Newspaper Page Text
FRIDAY, AUGUST 27, 1920
Freedom For ALL Class War Prisoners!
The following letter from Mollie Stimer, the
young girl who is serving a fifteen year sentence
for distributing leaflets protesting against the
blockade on Russia, to the "Women's Kate O'Hare
Committee" is a fitting rebuke to those who con
cern themselves only with the cases of individuals
prisoners, while thousand of others suffer and
die neglected and forgotten, as well to those in
dividual prisoners who accept such support.
Missouri State Penitentiary,
June 27th 1920.
To the Women's Committee,
That previously worked for the release of Kate
O'Hare, and now undertake to do so for me.
My dear Women :
In answering people who intended to do any
thing in my behalf alone, I made it as clear as I
possibly could, that I want no one to work for my
release individually. I said (and I mean that with
all my heart) that I consider it a disgrace to the
worker's cause to work for the release of one
class war prisoner when so many of us are in the
American Penitentiaries !
I believe in the Solidarity of all class con
scious working men and women, and I shall try
to live up to my principles when in jail as well as
outside of it. Political prisoners are consumptives,
some are getting blind, others, are otherwise
sick. Many undergo more suffering than I do.
Is it not more reasonable to work for the freed
om of all instead of one?? You might say: "well,
we are women and we are trying to obtain the
release of a woman," To me, men and women
My friends, I am a working girl and prefer
to suffer together with my imprisoned feflov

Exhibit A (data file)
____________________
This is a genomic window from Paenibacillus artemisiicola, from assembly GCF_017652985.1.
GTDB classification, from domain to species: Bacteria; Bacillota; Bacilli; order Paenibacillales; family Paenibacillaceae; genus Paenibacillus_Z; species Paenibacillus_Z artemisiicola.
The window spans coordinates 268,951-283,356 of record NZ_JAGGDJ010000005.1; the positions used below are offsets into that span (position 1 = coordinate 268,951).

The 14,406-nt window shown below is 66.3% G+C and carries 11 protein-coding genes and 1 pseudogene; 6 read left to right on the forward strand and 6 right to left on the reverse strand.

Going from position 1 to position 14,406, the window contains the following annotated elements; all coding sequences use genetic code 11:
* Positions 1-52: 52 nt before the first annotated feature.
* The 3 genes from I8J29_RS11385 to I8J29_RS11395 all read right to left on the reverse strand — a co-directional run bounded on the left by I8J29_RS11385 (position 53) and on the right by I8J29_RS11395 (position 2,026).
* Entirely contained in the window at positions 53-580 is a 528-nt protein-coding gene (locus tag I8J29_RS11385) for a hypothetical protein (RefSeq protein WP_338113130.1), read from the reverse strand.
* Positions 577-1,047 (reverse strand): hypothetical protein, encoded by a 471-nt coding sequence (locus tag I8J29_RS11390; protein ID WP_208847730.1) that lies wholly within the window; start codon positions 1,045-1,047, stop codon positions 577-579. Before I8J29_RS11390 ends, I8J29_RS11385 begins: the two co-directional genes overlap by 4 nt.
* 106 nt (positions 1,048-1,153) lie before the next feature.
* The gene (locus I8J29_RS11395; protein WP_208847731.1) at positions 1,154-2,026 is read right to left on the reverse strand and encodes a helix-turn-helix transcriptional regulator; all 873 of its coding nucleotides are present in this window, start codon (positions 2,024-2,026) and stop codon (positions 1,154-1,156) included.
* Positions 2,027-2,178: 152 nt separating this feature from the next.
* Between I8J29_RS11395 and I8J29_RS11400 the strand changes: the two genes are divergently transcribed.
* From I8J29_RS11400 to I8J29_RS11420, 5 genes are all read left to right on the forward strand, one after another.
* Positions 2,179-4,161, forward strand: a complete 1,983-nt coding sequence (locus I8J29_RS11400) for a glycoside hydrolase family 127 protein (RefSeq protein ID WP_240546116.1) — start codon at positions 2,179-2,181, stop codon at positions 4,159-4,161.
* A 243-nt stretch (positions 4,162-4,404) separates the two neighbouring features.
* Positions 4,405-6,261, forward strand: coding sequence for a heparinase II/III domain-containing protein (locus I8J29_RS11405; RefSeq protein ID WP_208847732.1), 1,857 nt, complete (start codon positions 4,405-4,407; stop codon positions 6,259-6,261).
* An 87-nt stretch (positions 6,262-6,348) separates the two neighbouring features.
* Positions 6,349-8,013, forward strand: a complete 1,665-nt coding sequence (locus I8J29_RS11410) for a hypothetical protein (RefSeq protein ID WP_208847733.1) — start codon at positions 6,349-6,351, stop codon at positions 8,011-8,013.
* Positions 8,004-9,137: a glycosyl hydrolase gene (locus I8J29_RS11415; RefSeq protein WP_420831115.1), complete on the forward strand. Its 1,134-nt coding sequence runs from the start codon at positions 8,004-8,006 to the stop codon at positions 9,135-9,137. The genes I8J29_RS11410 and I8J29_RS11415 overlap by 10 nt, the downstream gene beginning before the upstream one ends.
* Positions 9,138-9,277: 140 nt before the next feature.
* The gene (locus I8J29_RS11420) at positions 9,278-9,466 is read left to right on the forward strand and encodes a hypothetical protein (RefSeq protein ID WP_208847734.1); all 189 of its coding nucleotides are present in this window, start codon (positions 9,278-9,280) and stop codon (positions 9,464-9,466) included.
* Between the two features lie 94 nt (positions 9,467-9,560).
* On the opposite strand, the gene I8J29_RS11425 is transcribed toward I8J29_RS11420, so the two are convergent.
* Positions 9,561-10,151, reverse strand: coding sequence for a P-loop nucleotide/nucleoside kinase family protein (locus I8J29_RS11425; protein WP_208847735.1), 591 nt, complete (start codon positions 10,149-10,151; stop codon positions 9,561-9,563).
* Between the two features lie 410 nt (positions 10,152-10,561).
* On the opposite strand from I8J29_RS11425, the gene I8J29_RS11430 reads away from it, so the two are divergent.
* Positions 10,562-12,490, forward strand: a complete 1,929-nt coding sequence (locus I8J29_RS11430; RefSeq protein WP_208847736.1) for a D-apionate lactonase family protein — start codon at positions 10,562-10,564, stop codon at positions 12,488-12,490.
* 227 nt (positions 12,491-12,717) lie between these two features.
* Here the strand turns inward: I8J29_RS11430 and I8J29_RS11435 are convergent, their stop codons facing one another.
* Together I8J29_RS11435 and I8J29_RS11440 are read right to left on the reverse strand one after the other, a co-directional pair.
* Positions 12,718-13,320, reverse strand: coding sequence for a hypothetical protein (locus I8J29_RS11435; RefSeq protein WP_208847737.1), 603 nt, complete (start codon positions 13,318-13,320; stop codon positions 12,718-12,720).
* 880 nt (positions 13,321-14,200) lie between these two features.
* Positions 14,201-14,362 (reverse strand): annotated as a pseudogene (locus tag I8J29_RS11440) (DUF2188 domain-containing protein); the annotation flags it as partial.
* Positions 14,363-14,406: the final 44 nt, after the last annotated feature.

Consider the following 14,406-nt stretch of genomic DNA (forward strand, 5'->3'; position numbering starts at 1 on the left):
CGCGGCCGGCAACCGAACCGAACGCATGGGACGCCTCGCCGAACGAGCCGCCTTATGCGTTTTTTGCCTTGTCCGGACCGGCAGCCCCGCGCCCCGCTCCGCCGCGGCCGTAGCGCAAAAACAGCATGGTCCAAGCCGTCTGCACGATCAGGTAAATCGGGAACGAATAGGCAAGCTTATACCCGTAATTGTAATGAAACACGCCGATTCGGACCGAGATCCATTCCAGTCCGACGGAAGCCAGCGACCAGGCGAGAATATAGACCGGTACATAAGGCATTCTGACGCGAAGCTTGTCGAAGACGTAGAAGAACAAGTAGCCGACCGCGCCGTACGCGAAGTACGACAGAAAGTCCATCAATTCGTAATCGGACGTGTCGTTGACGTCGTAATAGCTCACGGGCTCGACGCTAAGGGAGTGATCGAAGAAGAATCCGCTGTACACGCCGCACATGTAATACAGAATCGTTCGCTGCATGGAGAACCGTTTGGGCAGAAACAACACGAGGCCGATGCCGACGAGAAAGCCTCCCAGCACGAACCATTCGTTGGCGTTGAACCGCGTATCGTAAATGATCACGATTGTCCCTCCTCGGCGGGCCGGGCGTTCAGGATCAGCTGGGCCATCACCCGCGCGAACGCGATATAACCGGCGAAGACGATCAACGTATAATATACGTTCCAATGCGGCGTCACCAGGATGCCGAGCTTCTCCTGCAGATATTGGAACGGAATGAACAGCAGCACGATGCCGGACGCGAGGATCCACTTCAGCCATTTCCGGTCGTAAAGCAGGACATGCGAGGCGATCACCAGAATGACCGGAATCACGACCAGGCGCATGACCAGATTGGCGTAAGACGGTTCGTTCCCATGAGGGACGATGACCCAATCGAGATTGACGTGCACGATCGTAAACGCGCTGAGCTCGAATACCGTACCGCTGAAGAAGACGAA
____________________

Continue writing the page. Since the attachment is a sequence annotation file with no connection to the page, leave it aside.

workers and comrades and the freed when they
Undoubtedly, your intentions are to do me
good. And I assure you that if would carry on
any sort of propaganda in my behalf alone, yon
will cause me pain.
I hope thtt you will give this letter earnest
consideration and either work for the release of
all Political Prisoners, or dissolve the Committee
in my behalf.
We, the shop-delegates of the Waist and
Dressmakers Union Local 25, at a conference held
June 19th, 1920, at Webster Hall, find our belov
ed fellow co-worker, Mollie Steimer still unjustly
condemned and imprisoned, together with all the
other class-war and political prisoners, by the
capitalistic injustice of this country:
We therefore demand the immediate release
of all those who are imprisoned for the Worker's
And be.it further resolved that We, the shop
representatives of 25,000 organized workers,
pledge ourselves not to give up the fight until
all the class-war prisoners are released:
Moreover be it resolved that copies of this
resolution be given out to the press and sent to
our Fellow-Worker Mollie Steimer.
Pauline Morgenstein, Cheirman.
Huntington, West V.
Aug. 13, 10M
A friend nnd myself linve afow linos
of news we would like to hnve you
print in the Toiler about "eight vie
tims of the capitalist system."
We do not know just exactly how
to word tho piece, so will give you the
facts of tho case in fairly good form
and you may correct nny error we may
ssakc so as not to change the meaning.
The chain workers belonging to ho
International Chain Workors' Union
were called on a strike July 8th. Thoro
were eight men who returned to work
the next day. Tho shops had bees
-Milting down every week or so for
four months and they did not have to
work then, but as soon as wo went
on a strike they could not stand it to
The loader of this gang of scabs
used to be the International President
of the Chain Workers' Union. He ran
for Mayor of Columbus, Ohio, oa the
Socialist ticket in 1908 or 1910. The
other scabs claim to bo socialists also.
Some of them clnim to bo very religi
ons and go to church every Bdy.
One of them claims he gets his so
cialism out of the bible. Those suae
men used to go around teacbisg
unionism to tho yonnROT class of
As for tho brothers who arc still oa
strike, wo can say that all of 'hem,
with the oxception of throe or four,
are of a revolutionary spirit aad will
fight ts a finish.
A COUPLE OF REM.